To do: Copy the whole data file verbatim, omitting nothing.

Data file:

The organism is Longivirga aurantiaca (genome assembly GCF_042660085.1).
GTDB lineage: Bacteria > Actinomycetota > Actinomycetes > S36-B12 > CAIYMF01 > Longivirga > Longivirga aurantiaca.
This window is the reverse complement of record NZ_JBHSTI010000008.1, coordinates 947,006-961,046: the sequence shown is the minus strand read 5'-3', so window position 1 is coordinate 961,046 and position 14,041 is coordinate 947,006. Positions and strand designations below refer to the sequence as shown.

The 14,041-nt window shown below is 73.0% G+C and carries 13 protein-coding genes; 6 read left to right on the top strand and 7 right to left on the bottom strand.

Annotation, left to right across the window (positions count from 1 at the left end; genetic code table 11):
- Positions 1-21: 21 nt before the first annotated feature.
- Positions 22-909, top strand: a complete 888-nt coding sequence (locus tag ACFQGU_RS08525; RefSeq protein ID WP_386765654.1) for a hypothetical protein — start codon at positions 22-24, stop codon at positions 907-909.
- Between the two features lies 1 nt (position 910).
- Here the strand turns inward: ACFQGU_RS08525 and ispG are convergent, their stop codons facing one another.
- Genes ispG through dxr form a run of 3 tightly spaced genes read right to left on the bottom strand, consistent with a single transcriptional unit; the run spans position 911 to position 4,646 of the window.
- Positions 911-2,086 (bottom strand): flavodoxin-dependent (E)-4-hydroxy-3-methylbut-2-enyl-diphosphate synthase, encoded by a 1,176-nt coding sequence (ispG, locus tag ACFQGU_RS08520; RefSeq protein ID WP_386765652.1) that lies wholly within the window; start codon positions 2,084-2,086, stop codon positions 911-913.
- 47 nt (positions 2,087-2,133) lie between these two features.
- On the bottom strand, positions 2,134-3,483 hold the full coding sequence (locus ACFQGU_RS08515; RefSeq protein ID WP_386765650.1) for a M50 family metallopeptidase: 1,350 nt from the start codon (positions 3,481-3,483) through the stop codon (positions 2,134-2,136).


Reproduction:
The organism is Longivirga aurantiaca (genome assembly GCF_042660085.1).
GTDB lineage: Bacteria > Actinomycetota > Actinomycetes > S36-B12 > CAIYMF01 > Longivirga > Longivirga aurantiaca.
This window is the reverse complement of record NZ_JBHSTI010000008.1, coordinates 947,006-961,046: the sequence shown is the minus strand read 5'-3', so window position 1 is coordinate 961,046 and position 14,041 is coordinate 947,006. Positions and strand designations below refer to the sequence as shown.

The 14,041-nt window shown below is 73.0% G+C and carries 13 protein-coding genes; 6 read left to right on the top strand and 7 right to left on the bottom strand.

Annotation, left to right across the window (positions count from 1 at the left end; genetic code table 11):
- Positions 1-21: 21 nt before the first annotated feature.
- Positions 22-909, top strand: a complete 888-nt coding sequence (locus tag ACFQGU_RS08525; RefSeq protein ID WP_386765654.1) for a hypothetical protein — start codon at positions 22-24, stop codon at positions 907-909.
- Between the two features lies 1 nt (position 910).
- Here the strand turns inward: ACFQGU_RS08525 and ispG are convergent, their stop codons facing one another.
- Genes ispG through dxr form a run of 3 tightly spaced genes read right to left on the bottom strand, consistent with a single transcriptional unit; the run spans position 911 to position 4,646 of the window.
- Positions 911-2,086 (bottom strand): flavodoxin-dependent (E)-4-hydroxy-3-methylbut-2-enyl-diphosphate synthase, encoded by a 1,176-nt coding sequence (ispG, locus tag ACFQGU_RS08520; RefSeq protein ID WP_386765652.1) that lies wholly within the window; start codon positions 2,084-2,086, stop codon positions 911-913.
- 47 nt (positions 2,087-2,133) lie between these two features.
- On the bottom strand, positions 2,134-3,483 hold the full coding sequence (locus ACFQGU_RS08515; RefSeq protein ID WP_386765650.1) for a M50 family metallopeptidase: 1,350 nt from the start codon (positions 3,481-3,483) through the stop codon (positions 2,134-2,136).